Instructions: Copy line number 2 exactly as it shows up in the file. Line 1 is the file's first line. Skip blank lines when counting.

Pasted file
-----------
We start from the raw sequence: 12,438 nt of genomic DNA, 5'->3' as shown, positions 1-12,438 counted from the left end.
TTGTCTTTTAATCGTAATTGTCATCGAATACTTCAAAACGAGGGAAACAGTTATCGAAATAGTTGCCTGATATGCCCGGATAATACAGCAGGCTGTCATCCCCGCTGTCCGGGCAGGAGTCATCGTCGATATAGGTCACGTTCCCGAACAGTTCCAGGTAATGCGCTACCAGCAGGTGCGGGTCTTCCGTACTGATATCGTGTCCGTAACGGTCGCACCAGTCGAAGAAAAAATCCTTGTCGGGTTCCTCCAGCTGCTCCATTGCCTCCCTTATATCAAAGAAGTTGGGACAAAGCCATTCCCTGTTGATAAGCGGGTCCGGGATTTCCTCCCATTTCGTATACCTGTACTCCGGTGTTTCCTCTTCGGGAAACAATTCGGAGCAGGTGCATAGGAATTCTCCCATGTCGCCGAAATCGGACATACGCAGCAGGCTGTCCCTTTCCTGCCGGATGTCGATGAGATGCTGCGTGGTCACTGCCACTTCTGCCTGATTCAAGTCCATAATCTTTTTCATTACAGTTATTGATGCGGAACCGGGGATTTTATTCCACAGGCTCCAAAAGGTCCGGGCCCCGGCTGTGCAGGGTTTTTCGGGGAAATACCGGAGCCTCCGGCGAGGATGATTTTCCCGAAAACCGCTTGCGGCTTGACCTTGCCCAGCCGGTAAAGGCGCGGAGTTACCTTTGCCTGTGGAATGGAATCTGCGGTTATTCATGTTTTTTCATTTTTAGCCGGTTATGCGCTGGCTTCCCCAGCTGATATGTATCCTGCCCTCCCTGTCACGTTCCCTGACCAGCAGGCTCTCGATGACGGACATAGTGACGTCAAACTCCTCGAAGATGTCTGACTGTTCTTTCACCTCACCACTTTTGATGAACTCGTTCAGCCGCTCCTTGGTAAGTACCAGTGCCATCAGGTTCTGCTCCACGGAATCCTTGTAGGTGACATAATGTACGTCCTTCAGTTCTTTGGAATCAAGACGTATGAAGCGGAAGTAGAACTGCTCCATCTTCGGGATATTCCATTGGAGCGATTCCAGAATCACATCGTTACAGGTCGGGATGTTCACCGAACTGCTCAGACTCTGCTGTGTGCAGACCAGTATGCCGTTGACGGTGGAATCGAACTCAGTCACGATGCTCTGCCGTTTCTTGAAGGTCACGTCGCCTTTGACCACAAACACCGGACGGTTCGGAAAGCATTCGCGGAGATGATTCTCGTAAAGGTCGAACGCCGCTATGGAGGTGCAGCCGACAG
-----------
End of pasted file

TTGTCTTTTAATCGTAATTGTCATCGAATACTTCAAAACGAGGGAAACAGTTATCGAAATAGTTGCCTGATATGCCCGGATAATACAGCAGGCTGTCATCCCCGCTGTCCGGGCAGGAGTCATCGTCGATATAGGTCACGTTCCCGAACAGTTCCAGGTAATGCGCTACCAGCAGGTGCGGGTCTTCCGTACTGATATCGTGTCCGTAACGGTCGCACCAGTCGAAGAAAAAATCCTTGTCGGGTTCCTCCAGCTGCTCCATTGCCTCCCTTATATCAAAGAAGTTGGGACAAAGCCATTCCCTGTTGATAAGCGGGTCCGGGATTTCCTCCCATTTCGTATACCTGTACTCCGGTGTTTCCTCTTCGGGAAACAATTCGGAGCAGGTGCATAGGAATTCTCCCATGTCGCCGAAATCGGACATACGCAGCAGGCTGTCCCTTTCCTGCCGGATGTCGATGAGATGCTGCGTGGTCACTGCCACTTCTGCCTGATTCAAGTCCATAATCTTTTTCATTACAGTTATTGATGCGGAACCGGGGATTTTATTCCACAGGCTCCAAAAGGTCCGGGCCCCGGCTGTGCAGGGTTTTTCGGGGAAATACCGGAGCCTCCGGCGAGGATGATTTTCCCGAAAACCGCTTGCGGCTTGACCTTGCCCAGCCGGTAAAGGCGCGGAGTTACCTTTGCCTGTGGAATGGAATCTGCGGTTATTCATGTTTTTTCATTTTTAGCCGGTTATGCGCTGGCTTCCCCAGCTGATATGTATCCTGCCCTCCCTGTCACGTTCCCTGACCAGCAGGCTCTCGATGACGGACATAGTGACGTCAAACTCCTCGAAGATGTCTGACTGTTCTTTCACCTCACCACTTTTGATGAACTCGTTCAGCCGCTCCTTGGTAAGTACCAGTGCCATCAGGTTCTGCTCCACGGAATCCTTGTAGGTGACATAATGTACGTCCTTCAGTTCTTTGGAATCAAGACGTATGAAGCGGAAGTAGAACTGCTCCATCTTCGGGATATTCCATTGGAGCGATTCCAGAATCACATCGTTACAGGTCGGGATGTTCACCGAACTGCTCAGACTCTGCTGTGTGCAGACCAGTATGCCGTTGACGGTGGAATCGAACTCAGTCACGATGCTCTGCCGTTTCTTGAAGGTCACGTCGCCTTTGACCACAAACACCGGACGGTTCGGAAAGCATTCGCGGAGATGATTCTCGTAAAGGTCGAACGCCGCTATGGAGGTGCAGCCGACAG